Oops - should have done my maths first. 0.2mW load requires about 4.8mWh, 100mW load requires about 16mWh, so total about 21mWh.
     
  7. alexx_88

    Thread Starter New Member

    May 24, 2010
    17
    0
    Ok, but if I put in a 6V solar panel then how could it charge the capacitor up to 8V?

    If I have a 6V solar panel will the shunt zener diode be necessary given the fact that the supercap will be rated with a higher voltage?

    From what I understand, the energy stored in the capacitor between Vmax (of the capacitor) and V min (of the voltage regulator - 4V I presume ) must be enough to power my system through the hours when there's no light available. So, I either go for a higher voltage system (with bigger costs in terms of solar panel purchase) or with a bigger capacity supercap. Is that right?

    I am thinking of getting this solar panel and match it up either with 2 * 2.5V supercaps in series or with a bigger 5V one.
     
  8. alexx_88

    Thread Starter New Member

    May 24, 2010
    17
    0
    I have done some more research and I will go for a boost converter to deliver the 3V3 to the system. This will allow me to discharge the supercaps lower than the 4V needed in low drop out regulator.

    I will design the power circuit in the next few days and then come back for feedback.

    Thank you very much for your help!

    Alex
     
  9. timrobbins

    Active Member

    Aug 29, 2009
    318
    16
    I suggest you would benefit from a little more research and pre-design. Look at the voltage characteristics of a PV panel at different temperatures and different currents - a "6V" panel may be able to output much higher voltage. Look at a suitable LDO reg for its voltage drop at the current levels you are working at (3.3V 100mW is ~30mA). Look at a suitable commercial supercap specification for max voltage, self discharge, and effective capacitance, and determine if it will supply your energy requirements. You have a very low power requirement system.
     
  10. alexx_88

    Thread Starter New Member

    May 24, 2010
    17
    0
    Thank you very much for your help! I will certainly continue to study on my own. For now, I will start testing the solar panel and then I will do the math too see what supercaps and what regulator I need.

    One last question though: wouldn't it be better for me to use a boost converter instead of a low dropout regulator? I am thinking that I can make better use of my supercaps by discharging them to a lower voltage and thus providing more energy.

    Alex
     
  11. timrobbins

    Active Member

    Aug 29, 2009
    318
    16
    At such low power transfer levels, you are likely to consume more energy in the control of the dc/dc; have much more complexity (if it isn't an integrated hybrid); be a lot more costly; and possibly be no more efficient.
     
  12. alexx_88

    Thread Starter New Member

    May 24, 2010
    17
    0
    I have just received the solar cell I ordered, but didn't receive any schematics on how to connect wires to it. This is the cell: http://www.adelaida.ro/product_info.php?products_id=11852&osCsid=c305bb0e5b53797ca3626341 and I have attached a photo (sorry for the bad quality) of the back. I have done some google searching about how to connect this type of solar cell but so far I didn't find anything.

    PS: I have measured the voltage between the two oval shaped areas in the picture and is 0V. I think that I must scratch those areas to get to the conductive part, but I am afraid I will irreversibly damage the cell if that's not correct.

    Regards,
    Alex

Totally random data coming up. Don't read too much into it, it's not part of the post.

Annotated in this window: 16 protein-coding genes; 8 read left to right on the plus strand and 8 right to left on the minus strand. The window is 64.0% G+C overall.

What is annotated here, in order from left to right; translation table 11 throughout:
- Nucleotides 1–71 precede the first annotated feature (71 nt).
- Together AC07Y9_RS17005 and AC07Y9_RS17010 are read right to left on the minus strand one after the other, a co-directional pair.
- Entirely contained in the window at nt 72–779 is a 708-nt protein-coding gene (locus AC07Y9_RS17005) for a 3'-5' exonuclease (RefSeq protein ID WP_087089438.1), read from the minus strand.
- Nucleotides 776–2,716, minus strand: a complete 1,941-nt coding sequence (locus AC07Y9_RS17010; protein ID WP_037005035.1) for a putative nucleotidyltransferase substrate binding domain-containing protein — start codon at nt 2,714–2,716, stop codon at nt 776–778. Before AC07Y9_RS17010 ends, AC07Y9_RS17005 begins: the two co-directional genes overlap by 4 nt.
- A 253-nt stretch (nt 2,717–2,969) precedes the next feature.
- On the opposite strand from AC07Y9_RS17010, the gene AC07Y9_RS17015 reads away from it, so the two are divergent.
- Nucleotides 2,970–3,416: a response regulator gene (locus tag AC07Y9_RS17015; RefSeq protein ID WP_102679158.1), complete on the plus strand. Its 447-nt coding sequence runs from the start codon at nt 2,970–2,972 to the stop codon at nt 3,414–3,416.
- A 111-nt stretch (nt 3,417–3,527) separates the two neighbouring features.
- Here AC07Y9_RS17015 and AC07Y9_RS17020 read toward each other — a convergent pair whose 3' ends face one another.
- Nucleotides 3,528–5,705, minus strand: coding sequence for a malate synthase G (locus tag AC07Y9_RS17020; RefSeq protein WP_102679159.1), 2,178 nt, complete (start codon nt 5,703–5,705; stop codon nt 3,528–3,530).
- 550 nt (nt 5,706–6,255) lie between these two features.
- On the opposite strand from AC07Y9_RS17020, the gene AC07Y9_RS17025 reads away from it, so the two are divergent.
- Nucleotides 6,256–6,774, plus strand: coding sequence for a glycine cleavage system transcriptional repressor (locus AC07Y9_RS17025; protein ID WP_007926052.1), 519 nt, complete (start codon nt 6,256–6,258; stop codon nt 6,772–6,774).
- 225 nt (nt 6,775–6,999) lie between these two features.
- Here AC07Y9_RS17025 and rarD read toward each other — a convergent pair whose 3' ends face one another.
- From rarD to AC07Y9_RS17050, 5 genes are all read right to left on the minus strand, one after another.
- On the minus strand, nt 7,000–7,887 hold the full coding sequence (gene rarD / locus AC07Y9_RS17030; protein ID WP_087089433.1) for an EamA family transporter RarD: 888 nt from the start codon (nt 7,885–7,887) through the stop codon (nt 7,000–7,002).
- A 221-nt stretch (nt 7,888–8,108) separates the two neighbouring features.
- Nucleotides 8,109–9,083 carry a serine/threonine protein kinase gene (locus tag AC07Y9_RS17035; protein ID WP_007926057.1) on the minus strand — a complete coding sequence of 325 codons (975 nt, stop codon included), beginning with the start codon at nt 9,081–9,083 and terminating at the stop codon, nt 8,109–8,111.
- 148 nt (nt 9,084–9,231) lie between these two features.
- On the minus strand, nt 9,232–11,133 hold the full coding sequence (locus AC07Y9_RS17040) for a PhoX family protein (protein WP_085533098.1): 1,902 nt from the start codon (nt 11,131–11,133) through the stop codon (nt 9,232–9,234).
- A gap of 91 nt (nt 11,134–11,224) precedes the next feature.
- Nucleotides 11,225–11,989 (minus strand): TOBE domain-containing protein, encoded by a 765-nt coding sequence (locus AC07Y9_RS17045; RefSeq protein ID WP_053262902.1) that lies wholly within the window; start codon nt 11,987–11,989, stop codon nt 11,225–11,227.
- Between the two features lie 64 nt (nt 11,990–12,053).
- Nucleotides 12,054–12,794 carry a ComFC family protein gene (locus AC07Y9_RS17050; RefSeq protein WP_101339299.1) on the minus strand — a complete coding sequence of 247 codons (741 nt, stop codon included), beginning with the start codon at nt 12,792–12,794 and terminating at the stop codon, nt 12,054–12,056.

13. Kermit2

    AAC Fanatic!

    Feb 5, 2010
    3,779
    932
    They expect you to solder them together yourself.

    Look at this and then google for more info.
    http://www.greenjoyment.com/step-by-step-diy-solar-cell-soldering-green-power-science

    It isn't that hard, but it is confusing at first. Use a voltmeter and identify the polarity of a single cell. (should be .5 volt) All the other cells should be arranged identically to that one, but use the meter to be sure. If there are two rows they could be mirror imaged in polarity
     
  14. Audioguru

    New Member

    Dec 20, 2007
    9,411
    896
    Your Romanian link shows a different solar panel.
    Your photo shows a solar panel with only 5 cells. Each cell is only 0.5V so the solar panel has an output rated at only 2.5V. It might be 3.8V at noon in summer with no load.

    My cheap Chinese solar garden lights use a solar panel with 4 cells (2.0V) and a series Schottky diode (0.3V) to charge a single Ni-Cad cell to 1.4V when fully charged. It uses a simple voltage stepup circuit to power white or colour-changing LEDs.
    In summer the garden lights glow all night (8 hours) following a sunny day. In winter they glow dimly for only 1 hour following a sunny day. They do not glow in winter following a cloudy day.
     
  15. alexx_88

    Thread Starter New Member

    May 24, 2010
    17
    0
    Last edited: Nov 23, 2010
  16. GetDeviceInfo

    Senior Member

    Jun 7, 2009
    1,571
    230
    I'm liking this thread as it mirrors some of my efforts.

    What made you decide on a nicad?

    My project has a much higher power requirement (camera). I've been working with batteries but a cold environment complicates the matter. Maybe the cap approach would help that.

    Anyone have experience with this device;
    http://cds.linear.com/docs/Datasheet/3625f.pdf
     
    Last edited: Nov 23, 2010
  17. Audioguru

    New Member

    Dec 20, 2007
    9,411
    896
    Your "docs.google" didn't show me an ordinary PNG file type shcematic that is attached here to your reply.
     
  18. alexx_88

    Thread Starter New Member

    May 24, 2010
    17
    0
    Why should it show a schematic file? It contains the results of some little experiments that I've done with that solar cell. I have now bought a solar garden lamp and I will do some testing on that too.

    Thank you!
    Alex
     
Loading...